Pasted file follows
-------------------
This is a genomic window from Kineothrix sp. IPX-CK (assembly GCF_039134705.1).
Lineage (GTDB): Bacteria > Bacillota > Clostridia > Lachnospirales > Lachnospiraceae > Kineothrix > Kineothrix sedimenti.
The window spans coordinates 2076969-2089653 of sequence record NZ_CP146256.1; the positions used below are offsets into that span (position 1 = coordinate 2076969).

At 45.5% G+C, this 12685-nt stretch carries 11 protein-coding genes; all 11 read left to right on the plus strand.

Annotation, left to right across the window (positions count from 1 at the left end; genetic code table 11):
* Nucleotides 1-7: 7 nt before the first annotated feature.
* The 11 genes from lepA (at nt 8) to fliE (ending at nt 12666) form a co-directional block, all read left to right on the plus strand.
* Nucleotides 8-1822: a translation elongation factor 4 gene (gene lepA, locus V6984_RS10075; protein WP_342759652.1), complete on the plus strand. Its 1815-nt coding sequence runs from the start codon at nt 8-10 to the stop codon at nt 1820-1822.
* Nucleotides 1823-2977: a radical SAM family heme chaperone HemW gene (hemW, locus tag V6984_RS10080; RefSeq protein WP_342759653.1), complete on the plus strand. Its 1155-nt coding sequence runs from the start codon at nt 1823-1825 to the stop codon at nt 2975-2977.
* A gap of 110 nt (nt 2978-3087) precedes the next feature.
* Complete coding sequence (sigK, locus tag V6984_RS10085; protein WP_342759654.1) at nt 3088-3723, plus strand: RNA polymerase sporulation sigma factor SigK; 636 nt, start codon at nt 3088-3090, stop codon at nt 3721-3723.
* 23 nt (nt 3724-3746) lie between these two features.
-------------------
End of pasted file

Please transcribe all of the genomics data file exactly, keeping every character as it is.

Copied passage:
This is a genomic window from Kineothrix sp. IPX-CK (assembly GCF_039134705.1).
Lineage (GTDB): Bacteria > Bacillota > Clostridia > Lachnospirales > Lachnospiraceae > Kineothrix > Kineothrix sedimenti.
The window spans coordinates 2076969-2089653 of sequence record NZ_CP146256.1; the positions used below are offsets into that span (position 1 = coordinate 2076969).

At 45.5% G+C, this 12685-nt stretch carries 11 protein-coding genes; all 11 read left to right on the plus strand.

Annotation, left to right across the window (positions count from 1 at the left end; genetic code table 11):
* Nucleotides 1-7: 7 nt before the first annotated feature.
* The 11 genes from lepA (at nt 8) to fliE (ending at nt 12666) form a co-directional block, all read left to right on the plus strand.
* Nucleotides 8-1822: a translation elongation factor 4 gene (gene lepA, locus V6984_RS10075; protein WP_342759652.1), complete on the plus strand. Its 1815-nt coding sequence runs from the start codon at nt 8-10 to the stop codon at nt 1820-1822.
* Nucleotides 1823-2977: a radical SAM family heme chaperone HemW gene (hemW, locus tag V6984_RS10080; RefSeq protein WP_342759653.1), complete on the plus strand. Its 1155-nt coding sequence runs from the start codon at nt 1823-1825 to the stop codon at nt 2975-2977.
* A gap of 110 nt (nt 2978-3087) precedes the next feature.
* Complete coding sequence (sigK, locus tag V6984_RS10085; protein WP_342759654.1) at nt 3088-3723, plus strand: RNA polymerase sporulation sigma factor SigK; 636 nt, start codon at nt 3088-3090, stop codon at nt 3721-3723.
* 23 nt (nt 3724-3746) lie between these two features.